Staff were not always deployed effectively to carry out their role. We saw prolonged periods of time where there were no staff in communal areas to supervise people when they needed this.

Staff were pleasant and kind to people but were task orientated and told us they did not have enough time to provide companionship.

Before the inspection, systems and processes to protect people from the risk of abuse had proved, at times to be ineffective. The registered provider, together with the manager were working towards a more open and transparent approach to safeguarding and learning lessons when things went wrong.

We received mixed responses from people when we asked if staff were kind and caring. Some people told us they had received treatment previously that was unkind and caused them distress. We observed the people who told us this when they interacted with the staff. We saw that people were relaxed and comfortable in the presence of those staff. The staff on duty treated people with kindness, patience and compassion. We saw pleasant interactions and people were affectionate towards the staff.

The provider could do more to promote people’s independence. There were no activities on offer during the inspection and some people told us they would like to be able to go out more. Activities staff had been placed on administration duties.

The manager in post had worked at the service for three weeks. They had been employed to implement and drive improvements. Shortly before the inspection, a substantial number of staff had left the service following concerns about their conduct. The provider had taken appropriate measures in regard to this.

The mealtime experience required improvement because people waited a long time for their food. The food provided looked appetising, but the choice was limited. Some people were not provided with the assistance they needed to eat.

Complaints had not always been documented before the manager took over three weeks before the inspection. Complaints that had been raised since the manager took over were investigated as per the registered provider’s policy.

Risk assessments were in place, staff were aware of risks to people’s safety and followed the guidance set out in risk assessments. We observed some moving and handling procedures and saw these were done safely.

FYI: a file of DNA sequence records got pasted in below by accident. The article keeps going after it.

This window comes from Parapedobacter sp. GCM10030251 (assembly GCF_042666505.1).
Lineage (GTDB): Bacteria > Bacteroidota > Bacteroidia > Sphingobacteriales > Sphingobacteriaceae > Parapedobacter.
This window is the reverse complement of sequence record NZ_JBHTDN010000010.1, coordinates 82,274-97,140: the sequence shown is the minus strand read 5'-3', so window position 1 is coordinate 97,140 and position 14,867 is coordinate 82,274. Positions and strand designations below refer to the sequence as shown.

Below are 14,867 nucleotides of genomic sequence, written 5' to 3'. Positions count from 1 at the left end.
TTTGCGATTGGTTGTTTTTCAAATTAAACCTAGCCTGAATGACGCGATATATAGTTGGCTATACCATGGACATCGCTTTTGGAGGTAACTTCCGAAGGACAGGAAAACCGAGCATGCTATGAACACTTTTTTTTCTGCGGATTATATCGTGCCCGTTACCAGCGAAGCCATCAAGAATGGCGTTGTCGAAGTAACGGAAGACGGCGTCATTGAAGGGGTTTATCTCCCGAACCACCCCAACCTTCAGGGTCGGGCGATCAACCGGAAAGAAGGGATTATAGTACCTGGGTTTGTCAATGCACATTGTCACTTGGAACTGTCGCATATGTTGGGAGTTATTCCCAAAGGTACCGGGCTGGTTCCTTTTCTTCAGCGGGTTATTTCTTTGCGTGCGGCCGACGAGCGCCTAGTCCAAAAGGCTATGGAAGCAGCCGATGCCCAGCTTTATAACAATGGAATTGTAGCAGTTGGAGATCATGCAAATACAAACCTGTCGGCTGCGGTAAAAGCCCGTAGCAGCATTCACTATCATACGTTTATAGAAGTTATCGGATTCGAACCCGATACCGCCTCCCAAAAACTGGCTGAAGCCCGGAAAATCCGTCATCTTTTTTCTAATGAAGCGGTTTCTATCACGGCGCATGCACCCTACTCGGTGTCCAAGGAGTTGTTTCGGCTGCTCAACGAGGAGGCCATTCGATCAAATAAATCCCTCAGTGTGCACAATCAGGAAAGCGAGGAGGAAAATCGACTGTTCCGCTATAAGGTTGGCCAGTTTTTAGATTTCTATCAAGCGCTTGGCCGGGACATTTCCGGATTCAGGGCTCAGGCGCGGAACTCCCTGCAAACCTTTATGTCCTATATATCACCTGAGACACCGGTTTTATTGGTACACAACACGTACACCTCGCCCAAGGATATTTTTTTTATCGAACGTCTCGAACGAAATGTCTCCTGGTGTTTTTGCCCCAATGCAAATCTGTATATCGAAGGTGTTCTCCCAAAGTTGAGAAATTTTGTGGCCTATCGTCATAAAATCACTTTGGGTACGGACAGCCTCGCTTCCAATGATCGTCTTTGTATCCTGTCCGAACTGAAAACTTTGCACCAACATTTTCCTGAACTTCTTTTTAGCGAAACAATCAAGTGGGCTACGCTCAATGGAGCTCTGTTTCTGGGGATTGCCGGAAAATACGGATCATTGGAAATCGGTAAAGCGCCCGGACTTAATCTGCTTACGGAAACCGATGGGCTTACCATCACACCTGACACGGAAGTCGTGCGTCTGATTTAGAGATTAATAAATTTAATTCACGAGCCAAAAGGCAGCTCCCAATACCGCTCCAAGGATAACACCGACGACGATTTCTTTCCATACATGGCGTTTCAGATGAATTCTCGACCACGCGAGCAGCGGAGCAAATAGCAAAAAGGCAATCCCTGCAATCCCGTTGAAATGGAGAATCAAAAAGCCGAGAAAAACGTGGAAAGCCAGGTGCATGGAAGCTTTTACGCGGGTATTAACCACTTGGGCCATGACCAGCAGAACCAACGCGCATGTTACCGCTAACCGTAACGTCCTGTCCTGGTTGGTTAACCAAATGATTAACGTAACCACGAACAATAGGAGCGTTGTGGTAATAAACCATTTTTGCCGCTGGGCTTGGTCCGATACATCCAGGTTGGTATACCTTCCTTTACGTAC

Medicines were well managed and infection prevention and control best practice guidelines were followed.

People’s needs, and choices were assessed in line with the law and current guidelines. People’s ability to make choices for themselves were assessed during decision specific assessments. People were supported to have maximum choice and control of their lives and staff supported them in the least restrictive way possible; the policies and systems in the service supported this practice.

Staff received the training they required to complete their role. More training had been implemented in response to recent concerns.

People’s dignity was maintained. Personal and support was completed in private and not discussed in communal areas.

People’s care plans contained information about their life histories, including how the staff could assist people to express their equal and diverse needs and preferences in line with the Equality Act 2010.

There were quality assurance and governance systems and processes in place. These were prepared by the manager and reviewed and analysed by the senior management team.

Rating at last inspection:

At the last inspection the service was rated Good. (Published July 2017)

Why we inspected:

We brought this inspection brought forward due to information of risk and concern.

Follow up:

We will continue to review information we receive about this service until the next scheduled inspection. If we receive any information of concern, we may inspect sooner than scheduled.

For more details, please see the full report which is on the CQC website at www.cqc.org.uk